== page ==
First To-Read List for 2015!

Realistic Fiction (oxymoronic as it sounds):

1. Saint Anything, by Sarah Dessen

I would read ANYTHING by Sarah Dessen. Ever since I first picked up Keeping the Moon when I was 14, I was sold.

Saint Anything didn’t come by smoothly for the writer. Sarah struggled with a story that was going nowhere, and was miserable when she wrote it and rewrote it and rewrote it again. It’s hard to churn out a novel a year, and after writing more than ten books in the same genre, I guess she got a little burnt out. But I’m so glad she took a break, because Saint Anything looks SO GOOD, slightly different and darker than her usual books.

2. Made You Up, by Francesca Zappia

Ever since E. Lockhart’s We Were Liars wrecked me emotionally, I’ve been looking for more stories told by unreliable narrators. Plus, Made You Up also involves mental illness, another theme I gravitate towards. And the cover art! How pretty!

3. All the Bright Places, by Jennifer Niven

This book is touted as The Fault in Our Stars meets Eleanor and Park, a “love story about a girl who learns to live from a boy who intends to die”. Even though I found E&P a little over-dramatic at times, I’m holding out on the hope that this won’t be as overplayed.

4. The Howling Boy, by Cath Crowley

This book is a mystery. No cover art yet, or confirmed publishing date. But after reading – and rereading, and re-rereading – the magical, bittersweet, poignant, inspiring Graffiti Moon, this book CANNOT come soon enough.

Fantasy:

1. Six of Crows, by Leigh Bardugo

More stories from the Grishaverse (that’s Grisha universe, by the way). YES, PLEASE! I’m still savouring the final installment of the Grisha trilogy, Ruin and Rising, so it won’t end so soon. So more Grisha tales are definitely welcome.

2. The Darkest Part of the Forest, by Holly Black

Faeries, monster-slaying children, fairy-tale retelling. What’s not to love? And knowing Holly Black, it would be dark and sinister and all kinds of delicious.

3. Red Queen, by Victoria Aveyard

OMG OMG OMG. I have never been this psyched for a book to be released before –

Okay, well that’s not true. But this is definitely one of the books I’m properly excited about. I mean, just read the blurb. COME ON. Does it not want to make you read it already?! I can only hope it won’t disappoint, because I am all ready to sink my teeth into this juicy novel.

4. Beastkeeper, by Cat Hellisen

I love how fairytale-ish the premise is, yet how real and current the protagonist’s conflict is, with an age-old curse and an absentee mother. “The day she falls in love for the first time, Sarah will transform into a beast … unless she can figure out a way to break the curse forever.” Okay, I’m on board.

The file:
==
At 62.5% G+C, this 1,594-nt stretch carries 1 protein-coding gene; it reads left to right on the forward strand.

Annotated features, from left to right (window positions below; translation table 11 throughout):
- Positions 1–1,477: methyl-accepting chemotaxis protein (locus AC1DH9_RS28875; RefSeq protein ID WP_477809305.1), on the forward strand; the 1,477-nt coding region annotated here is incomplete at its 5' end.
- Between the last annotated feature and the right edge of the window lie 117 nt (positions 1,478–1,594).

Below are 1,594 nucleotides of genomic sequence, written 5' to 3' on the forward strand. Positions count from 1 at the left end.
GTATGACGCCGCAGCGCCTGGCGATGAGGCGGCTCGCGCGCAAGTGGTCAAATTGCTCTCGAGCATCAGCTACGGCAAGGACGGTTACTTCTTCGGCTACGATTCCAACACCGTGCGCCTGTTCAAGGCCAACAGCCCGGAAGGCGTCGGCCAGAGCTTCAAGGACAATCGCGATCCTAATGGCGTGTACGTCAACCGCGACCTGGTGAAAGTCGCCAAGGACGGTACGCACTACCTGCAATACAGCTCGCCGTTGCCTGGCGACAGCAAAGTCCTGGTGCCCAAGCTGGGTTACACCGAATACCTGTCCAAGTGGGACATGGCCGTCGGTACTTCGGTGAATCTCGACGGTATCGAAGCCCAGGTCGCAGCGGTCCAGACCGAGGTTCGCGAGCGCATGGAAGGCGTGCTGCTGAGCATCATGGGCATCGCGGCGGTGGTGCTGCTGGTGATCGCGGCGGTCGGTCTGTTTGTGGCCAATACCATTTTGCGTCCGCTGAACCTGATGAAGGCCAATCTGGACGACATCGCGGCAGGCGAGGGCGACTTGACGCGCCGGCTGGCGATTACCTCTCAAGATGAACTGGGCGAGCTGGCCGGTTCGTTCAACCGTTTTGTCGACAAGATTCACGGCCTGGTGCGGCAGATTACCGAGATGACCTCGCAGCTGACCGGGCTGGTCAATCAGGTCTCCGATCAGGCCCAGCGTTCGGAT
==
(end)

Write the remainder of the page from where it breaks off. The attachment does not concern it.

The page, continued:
What’s on YOUR To-Read list for 2015?

By the way, I am HOOKED on Aussie YA, thanks to incredible writers like Cath Crowley, Lucy Christopher, Melina Marchetta, Karen Foxlee, and Vikki Wakefield. There must be something in those Australian waters that lets them churn out such dreamy prose and create such relatable characters. If anyone has any recommendations, please share the good stuff! :0)

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Book Review: A Little Wanting Song

So after the magic that was Graffiti Moon, I reached for another Cath Crowley book, A Little Wanting Song.

It was everything I hoped it would be – sweet, funny, poignant, with beautiful, heart-breaking prose, characters you fall in love with and find a bit of yourself in, and music (pun intended) woven between the lines.

Graffiti Moon, which I raved about a while back, is a quiet, funny, and bittersweet contemporary novel about two people trying to find a place for themselves and their art. It inspired me to write Until Morning, and now I’m a die-hard Cath Crowley fan. I’d read ANYTHING she writes, including those strange, beautiful prose and poems on her blog.

The premise for A Little Wanting Song is music instead. It’s about how shy Charlie Duskin, who lost her mother seven years ago and is still reeling in the aftermath of her loss, relies on her music to get her through life with her emotionally distant father.

Love and loss are themes done to death before, and by so many fantastic authors like Sarah Dessen and Christie Hodgen, but the thing about Cath Crowley’s writing is that she leaves a lot of things unsaid. So it seems like a very simple YA story told from a teenage narrator’s POV, but there are so many emotions and layers you can get to if you know where to look.

Her prose just DOES THINGS TO ME I CAN’T EVEN EXPLAIN IT.

*insert incoherent babbling and flapping here*

I want to do that too, with my writing. I want to reduce my readers to a sobbing, laughing puddle of emotions and incoherent thoughts.

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I’m convinced there’s something in that Australian soil that produces writers like Cath Crowley, Vikki Wakefield, Karen Foxlee, Lucy Christopher and Melina Marchetta. How can I ever write like thaaaaaat.

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Okay, I set out partly to talk about that beautiful book, and also to complain this writing rut I’m in (NOT writer’s block – I refuse to fall back on that excuse), about how I can’t find anything that makes me want to write and lose myself in the magic of words again. But then I headed over to Laini Taylor’s blog, like I always do when I need something reassuring and uplifting, and it’s helped LOADS.

Seriously, just reading one of her blog posts (she updates less regularly now, alas!) puts me in the happy, hopeful mood. And it makes me want to write! HOW is that possible?! It’s not even a post about writing, but about a friend, Kiersten White’s book (which, by the way, now I’m DYING to read).